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Unformatted text preview: International Business Unit 1: The World of International Business Chapter 1: What Is International Business? Chapter Summaries Business is any activity that seeks profit by providing goods or services to others. International business is any activity involving business operations across national borders. The historical origins of international commerce are found throughout the world and in most of recorded history. The major factors that influence international trade include social, cultural, political, legal, and economic factors. The levels of participation in international trade are the involvement of individual consumers, companies, states or provinces, and countries. Settings in which international business affects people include the local, state or provincial, national, and international. Culture, history, labor unions, and government regulations are all sources of issues that affect ethics in international business. Chapter 2: Cultural and Social Influences Chapter Summaries The cultures of both trading partners can affect every aspect of a business relationship. The basic elements of cultures are values, norms, folkways, mores, and roles. The subcultures of a country may be formed around geographical regions, political subdivisions, musical tastes, religious beliefs, and many other orientations. The social institutions of a country are the organizations that represent and the patterns of activity that express the country's culture. The effects of stereotyping and cultural bias can be overcome by making efforts to communicate with and understand people from other cultures or countries. Cultural literacy can begin by eliminating ethnocentrism from an individual's thinking processes. Chapter 3: International Communications Chapter Summaries Verbal communication is sending messages by using words while observing the feedback offered by the receiver. Verbal communication challenges include how quickly people speak as well as how much slang they use, differences in technical terms, waiting for translations, understanding how social behaviors affect communication, and other challenges such as noun-verb usage. Verbal communication strategies include effective use of key phrases, names, titles, ranks, and business cards; and consideration of differences in time zones and currencies. Nonverbal communication is sending messages without the use of words. There are a many cultural differences that affect nonverbal communication, including interpretation of numbers, emblems, personal appearance, colors, smells, and foods. International Business Nonverbal communication in a culture can take place through time, silence, space and personal space, and body and eye....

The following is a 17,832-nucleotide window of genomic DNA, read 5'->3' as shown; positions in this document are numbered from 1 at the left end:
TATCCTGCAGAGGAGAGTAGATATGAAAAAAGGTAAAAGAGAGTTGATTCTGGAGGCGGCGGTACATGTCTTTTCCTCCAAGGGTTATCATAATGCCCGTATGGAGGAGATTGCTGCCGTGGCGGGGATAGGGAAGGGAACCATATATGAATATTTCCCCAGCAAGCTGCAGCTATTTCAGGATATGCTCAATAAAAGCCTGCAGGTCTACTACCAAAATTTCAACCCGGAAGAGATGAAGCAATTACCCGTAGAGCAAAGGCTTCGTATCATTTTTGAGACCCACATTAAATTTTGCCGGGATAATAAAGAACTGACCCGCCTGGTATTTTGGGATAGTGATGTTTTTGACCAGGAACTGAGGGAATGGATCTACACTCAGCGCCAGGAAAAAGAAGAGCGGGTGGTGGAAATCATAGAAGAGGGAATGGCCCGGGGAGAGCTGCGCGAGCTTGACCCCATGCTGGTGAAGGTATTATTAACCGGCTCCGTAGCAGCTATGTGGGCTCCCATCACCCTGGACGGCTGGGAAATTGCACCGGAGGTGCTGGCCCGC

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- Spring '10